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Airline flight delay & compensation policies

Airline flight delay & compensation policies

Not sure if your flight compensation claim will scale through? Here is a look at the flight delay compensation policy as provided under the EU legislation 261.

Compensation is only for EU-regulated flights

An EU regulated flight is one that departed from an EU airport regardless of the airline or where the airline landed at an EU airport. This law means that airports in Norway, Switzerland, Liechtenstein and Iceland are covered, as well as any other EU country.

Claims can only go as far back as 2010

Theoretically, you can file an indemnity for delays dating as far back as February 2005. In reality however, you will not be able to claim settlement for delays over 6 years.  In our experience handling thousands of claims, the flight reparation policy for most airlines has 6 years as the limit (as of 2016).  This is because the EU does not have a clear regulation on this front and legal requirements in England mean the airline can only be held accountable for events that happened no later than six years ago. The allowance is 5 years for cases in Scotland.

The airline must be at fault

You are due a pay out if the delay you are faced with, is something within the airline’s control.  This means that you are due compensation for staffing or under booking induced delays.  Delays as a result of bad weather and political unrest do not count.

EU guidelines released in 2013 outline scenarios where passengers can claim compensation.  However, case law created over time has invalidated some of the scenarios covered. For example, the guidelines do not have provision for making a claim following a technical problem on the part of the company but many clients have received compensation in such a scenario. The key is to demonstrate that the company did not do everything it could to prevent a delay.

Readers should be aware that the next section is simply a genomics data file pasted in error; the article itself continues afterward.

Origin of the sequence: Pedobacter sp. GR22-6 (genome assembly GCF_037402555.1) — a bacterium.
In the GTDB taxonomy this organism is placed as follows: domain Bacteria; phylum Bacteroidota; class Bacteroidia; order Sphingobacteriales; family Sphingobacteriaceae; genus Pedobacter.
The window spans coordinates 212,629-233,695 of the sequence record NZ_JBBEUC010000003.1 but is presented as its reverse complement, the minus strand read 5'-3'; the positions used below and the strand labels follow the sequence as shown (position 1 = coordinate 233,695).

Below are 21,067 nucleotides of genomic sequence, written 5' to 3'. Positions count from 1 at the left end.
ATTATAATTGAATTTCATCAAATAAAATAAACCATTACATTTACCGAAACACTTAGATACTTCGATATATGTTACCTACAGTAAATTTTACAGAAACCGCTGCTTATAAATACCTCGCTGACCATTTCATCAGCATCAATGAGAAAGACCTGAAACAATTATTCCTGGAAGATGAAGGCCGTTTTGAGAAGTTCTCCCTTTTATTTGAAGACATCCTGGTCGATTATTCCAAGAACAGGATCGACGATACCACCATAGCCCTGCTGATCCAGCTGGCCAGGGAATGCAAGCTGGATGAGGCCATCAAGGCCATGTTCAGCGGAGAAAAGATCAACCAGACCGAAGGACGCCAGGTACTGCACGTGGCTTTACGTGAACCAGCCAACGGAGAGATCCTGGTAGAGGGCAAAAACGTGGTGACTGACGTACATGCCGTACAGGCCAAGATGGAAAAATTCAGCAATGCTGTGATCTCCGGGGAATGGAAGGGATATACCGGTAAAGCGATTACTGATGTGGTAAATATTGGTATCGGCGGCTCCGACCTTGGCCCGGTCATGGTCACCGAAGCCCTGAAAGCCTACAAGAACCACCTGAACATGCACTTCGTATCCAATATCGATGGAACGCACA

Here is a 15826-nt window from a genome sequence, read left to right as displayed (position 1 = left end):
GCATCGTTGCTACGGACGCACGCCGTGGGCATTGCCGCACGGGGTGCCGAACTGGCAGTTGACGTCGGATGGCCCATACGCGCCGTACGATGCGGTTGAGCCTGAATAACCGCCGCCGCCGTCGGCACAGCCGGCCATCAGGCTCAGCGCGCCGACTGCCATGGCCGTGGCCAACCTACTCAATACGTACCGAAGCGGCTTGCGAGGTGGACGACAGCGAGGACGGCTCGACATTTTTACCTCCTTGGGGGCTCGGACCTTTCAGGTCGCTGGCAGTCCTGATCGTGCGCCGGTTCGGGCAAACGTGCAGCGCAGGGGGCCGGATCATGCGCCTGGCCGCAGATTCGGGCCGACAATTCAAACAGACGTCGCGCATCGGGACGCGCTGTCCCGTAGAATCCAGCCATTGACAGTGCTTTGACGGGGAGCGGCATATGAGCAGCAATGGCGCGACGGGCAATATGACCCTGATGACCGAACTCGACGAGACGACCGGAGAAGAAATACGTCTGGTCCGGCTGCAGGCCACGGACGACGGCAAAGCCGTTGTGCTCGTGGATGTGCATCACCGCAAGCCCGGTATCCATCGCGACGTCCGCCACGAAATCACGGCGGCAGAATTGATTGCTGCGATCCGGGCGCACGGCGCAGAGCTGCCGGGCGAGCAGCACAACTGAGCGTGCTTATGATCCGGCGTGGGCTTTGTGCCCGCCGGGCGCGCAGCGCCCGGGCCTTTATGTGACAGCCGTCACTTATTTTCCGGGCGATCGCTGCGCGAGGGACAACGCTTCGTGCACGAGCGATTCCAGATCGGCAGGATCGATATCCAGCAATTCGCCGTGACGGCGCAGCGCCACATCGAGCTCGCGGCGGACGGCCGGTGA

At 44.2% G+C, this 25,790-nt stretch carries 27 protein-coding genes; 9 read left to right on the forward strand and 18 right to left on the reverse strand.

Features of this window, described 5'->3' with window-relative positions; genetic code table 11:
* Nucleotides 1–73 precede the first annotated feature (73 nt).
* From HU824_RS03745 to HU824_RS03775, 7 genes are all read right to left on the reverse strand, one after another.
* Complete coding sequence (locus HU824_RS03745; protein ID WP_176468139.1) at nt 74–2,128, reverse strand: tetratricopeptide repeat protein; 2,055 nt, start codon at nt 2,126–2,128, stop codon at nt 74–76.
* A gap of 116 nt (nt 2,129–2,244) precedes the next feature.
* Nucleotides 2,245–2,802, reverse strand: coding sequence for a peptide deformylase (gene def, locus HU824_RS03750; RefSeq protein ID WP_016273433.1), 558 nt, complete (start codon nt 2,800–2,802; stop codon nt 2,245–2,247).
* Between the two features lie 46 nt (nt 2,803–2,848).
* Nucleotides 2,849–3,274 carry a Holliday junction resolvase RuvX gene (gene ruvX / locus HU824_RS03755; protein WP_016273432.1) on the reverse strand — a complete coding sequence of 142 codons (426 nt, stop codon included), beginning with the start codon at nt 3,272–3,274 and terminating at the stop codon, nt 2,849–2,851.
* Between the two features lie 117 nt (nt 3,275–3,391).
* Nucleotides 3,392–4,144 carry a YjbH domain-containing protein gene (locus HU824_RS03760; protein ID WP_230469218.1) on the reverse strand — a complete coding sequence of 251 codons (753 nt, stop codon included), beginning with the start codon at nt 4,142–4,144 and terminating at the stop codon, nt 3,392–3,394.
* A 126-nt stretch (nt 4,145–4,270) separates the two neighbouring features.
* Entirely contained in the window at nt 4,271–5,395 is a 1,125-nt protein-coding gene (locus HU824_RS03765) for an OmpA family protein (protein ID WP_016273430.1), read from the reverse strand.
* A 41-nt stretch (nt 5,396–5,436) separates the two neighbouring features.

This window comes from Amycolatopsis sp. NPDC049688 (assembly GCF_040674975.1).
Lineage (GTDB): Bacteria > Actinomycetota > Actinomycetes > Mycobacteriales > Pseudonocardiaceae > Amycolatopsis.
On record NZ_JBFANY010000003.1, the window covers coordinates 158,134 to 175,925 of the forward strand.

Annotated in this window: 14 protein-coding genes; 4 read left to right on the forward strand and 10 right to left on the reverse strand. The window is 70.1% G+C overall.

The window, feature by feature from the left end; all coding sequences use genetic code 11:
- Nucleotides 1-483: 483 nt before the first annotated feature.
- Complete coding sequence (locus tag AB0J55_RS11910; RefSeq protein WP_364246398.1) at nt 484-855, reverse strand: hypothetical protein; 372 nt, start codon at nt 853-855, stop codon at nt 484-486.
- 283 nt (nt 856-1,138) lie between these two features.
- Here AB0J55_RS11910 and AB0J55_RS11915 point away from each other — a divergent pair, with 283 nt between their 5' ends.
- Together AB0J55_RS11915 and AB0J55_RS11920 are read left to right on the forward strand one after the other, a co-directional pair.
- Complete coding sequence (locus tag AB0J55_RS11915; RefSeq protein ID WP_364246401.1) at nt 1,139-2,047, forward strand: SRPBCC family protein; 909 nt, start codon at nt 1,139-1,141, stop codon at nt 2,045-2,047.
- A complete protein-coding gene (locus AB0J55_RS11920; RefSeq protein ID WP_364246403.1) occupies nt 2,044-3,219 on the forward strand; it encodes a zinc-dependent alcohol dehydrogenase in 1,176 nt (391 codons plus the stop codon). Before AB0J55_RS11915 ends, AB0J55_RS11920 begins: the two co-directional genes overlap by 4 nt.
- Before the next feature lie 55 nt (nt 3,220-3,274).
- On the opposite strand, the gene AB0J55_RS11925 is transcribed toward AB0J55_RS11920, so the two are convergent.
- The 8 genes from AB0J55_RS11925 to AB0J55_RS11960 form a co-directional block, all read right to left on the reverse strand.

Delays must be at least 3 hours to be valid

You can only claim compensation if your flight was delayed by at least 3 hours. The longer the delay, the more the amount of compensation you are entitled to.  Bear in mind that this rule is about when you arrive and not when you leave the airport. Currently, if your flight takes off 4 hours late but arrives 2 hours 55 minutes late, you are not due compensation. But the law may change in future, as it has done in the past.  It is also important to note, that arrival time here is adjudged to be when at least one of the doors on the plane is opened not when it touches down.  This ruling was made in 2014.

The policy for delayed flights is therefore constantly changing but at airclaims.co.uk, we are always in the loop. You can count on us to take the guesswork out of the process for you.

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